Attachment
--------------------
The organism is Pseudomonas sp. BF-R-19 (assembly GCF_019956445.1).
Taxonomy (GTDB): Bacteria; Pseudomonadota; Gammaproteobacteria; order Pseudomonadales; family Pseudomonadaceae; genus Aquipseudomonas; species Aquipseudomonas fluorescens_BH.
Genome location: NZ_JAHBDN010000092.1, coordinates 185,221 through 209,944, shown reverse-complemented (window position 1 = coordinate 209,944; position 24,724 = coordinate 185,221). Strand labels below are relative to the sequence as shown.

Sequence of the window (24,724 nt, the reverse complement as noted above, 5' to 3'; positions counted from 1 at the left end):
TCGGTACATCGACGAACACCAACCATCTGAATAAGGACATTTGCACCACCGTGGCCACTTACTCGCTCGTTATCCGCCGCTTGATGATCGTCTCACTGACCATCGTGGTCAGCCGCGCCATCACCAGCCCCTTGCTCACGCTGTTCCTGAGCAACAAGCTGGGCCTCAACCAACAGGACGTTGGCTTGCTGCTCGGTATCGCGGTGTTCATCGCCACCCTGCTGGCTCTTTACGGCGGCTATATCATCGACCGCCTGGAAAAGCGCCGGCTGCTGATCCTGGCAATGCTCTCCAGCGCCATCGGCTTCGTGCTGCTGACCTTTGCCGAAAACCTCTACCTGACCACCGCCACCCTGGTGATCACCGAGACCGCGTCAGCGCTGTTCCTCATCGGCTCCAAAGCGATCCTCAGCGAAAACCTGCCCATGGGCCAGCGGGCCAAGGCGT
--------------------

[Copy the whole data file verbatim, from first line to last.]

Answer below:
The organism is Pseudomonas sp. BF-R-19 (assembly GCF_019956445.1).
Taxonomy (GTDB): Bacteria; Pseudomonadota; Gammaproteobacteria; order Pseudomonadales; family Pseudomonadaceae; genus Aquipseudomonas; species Aquipseudomonas fluorescens_BH.
Genome location: NZ_JAHBDN010000092.1, coordinates 185,221 through 209,944, shown reverse-complemented (window position 1 = coordinate 209,944; position 24,724 = coordinate 185,221). Strand labels below are relative to the sequence as shown.

Sequence of the window (24,724 nt, the reverse complement as noted above, 5' to 3'; positions counted from 1 at the left end):
TCGGTACATCGACGAACACCAACCATCTGAATAAGGACATTTGCACCACCGTGGCCACTTACTCGCTCGTTATCCGCCGCTTGATGATCGTCTCACTGACCATCGTGGTCAGCCGCGCCATCACCAGCCCCTTGCTCACGCTGTTCCTGAGCAACAAGCTGGGCCTCAACCAACAGGACGTTGGCTTGCTGCTCGGTATCGCGGTGTTCATCGCCACCCTGCTGGCTCTTTACGGCGGCTATATCATCGACCGCCTGGAAAAGCGCCGGCTGCTGATCCTGGCAATGCTCTCCAGCGCCATCGGCTTCGTGCTGCTGACCTTTGCCGAAAACCTCTACCTGACCACCGCCACCCTGGTGATCACCGAGACCGCGTCAGCGCTGTTCCTCATCGGCTCCAAAGCGATCCTCAGCGAAAACCTGCCCATGGGCCAGCGGGCCAAGGCGT